Read it and weep for U*U principles and a disturbing dearth of U*U reason. . .
I must be missing the outrage about the security measures at FL; I keep hearing about it, but haven't met anyone or heard any aggressive feelings about it.
In general - as much as I avoid protests (for a variety of reasons), I don't see them as annoying or traffic snarlers. I think they're an important tool for "the people" to see each other, and organize. They aren't the only tool, but they are a tool - and one with a strong foundation in our American history.
Protests in good sense are fine in my book, but they ought to be used sparingly. It seems to me that leading by example, volunteering to help the poor, enriching the world around you through creating art, and a variety of other such individual responses are far more effective behaviors.
The roots of my dislike of protests probably come from most of a lifetime in and near DC where we see a lot of them. (And they do snarl traffic, and they do cost the city a lot of money in security and cleanup*, and asshat anarchists do "direct action" damage to my city.)
I've attended dozens and witnessed hundreds and I've never seen a protest that made me want to join a cause I wasn't invested in beforehand. (I have occaisionally been sufficiently intimidated by a protestor getting in my face to pretend I cared about the cause until I had gotten away from the person, but no protest has ever made a lasting impact on my views about anything.) My guess is I'm pretty typical on that.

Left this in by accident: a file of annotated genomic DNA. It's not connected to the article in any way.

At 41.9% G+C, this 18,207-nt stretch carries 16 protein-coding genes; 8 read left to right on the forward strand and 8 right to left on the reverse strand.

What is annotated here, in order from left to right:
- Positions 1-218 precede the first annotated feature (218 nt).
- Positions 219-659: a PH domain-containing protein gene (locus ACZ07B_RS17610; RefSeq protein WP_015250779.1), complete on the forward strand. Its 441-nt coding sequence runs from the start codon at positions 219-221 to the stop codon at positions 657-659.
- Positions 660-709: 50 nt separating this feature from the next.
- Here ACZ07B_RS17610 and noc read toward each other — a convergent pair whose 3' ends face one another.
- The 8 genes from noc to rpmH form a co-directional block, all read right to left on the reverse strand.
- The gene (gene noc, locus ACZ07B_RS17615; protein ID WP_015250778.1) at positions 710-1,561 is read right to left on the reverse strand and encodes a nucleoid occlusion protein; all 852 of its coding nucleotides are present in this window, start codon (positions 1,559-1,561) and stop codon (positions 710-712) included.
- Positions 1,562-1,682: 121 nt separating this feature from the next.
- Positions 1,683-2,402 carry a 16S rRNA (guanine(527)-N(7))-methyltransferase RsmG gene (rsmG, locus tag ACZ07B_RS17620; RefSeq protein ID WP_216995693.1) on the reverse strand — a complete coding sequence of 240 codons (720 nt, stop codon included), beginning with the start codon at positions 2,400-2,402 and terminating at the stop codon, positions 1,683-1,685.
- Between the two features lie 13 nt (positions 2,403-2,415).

One of the most recent protests I attended was the massive pro-choice March for Women's lives and when I thought about all the good Planned Parenthood could have done for poor women with the money people spent attending and putting the march on, the idea depressed me.
*Some organizations pay for this, but lots don't.
Robin -- I didn't say anything about UU decisions, just most decisions. I don't think UUs are any more or less rational than other people. Why do you?
Because U*Us have been stunningly irrational in their decisions regarding me and still are. Lots of people I know are far more rational than most of the U*Us I know. I just dealt with an irrational U*U Type A* personality tonight.
So CC and Kim what do you think of this considerably less than rational asshat U*U "Citizens` Police Officer" aka vigilante doing "direct action" damage to my picket signs? To say nothing of snarling traffic and costing my city a fair bit of money in numerous unneccessary police interventions.
For the record, one of the most idiotic protests that U*Us have ever engaged in has to be when a dozen or more members of the Unitarian Church of Montreal counter-protested against me in a so-called "Positive Picketing Campaign".
Oops. Forgot to add the link to the asshat U*U "Citizens` Police Officer".
Robin -- If you think UUs are so much more irrational than the common run of humans, why do you expect them to behave rationally? Isn't that irrational of you?
Robin: Your first real statement on this thread contained a piece of emotional rhetoric as a premise. That premise is factually false.
You are spreading false propaganda.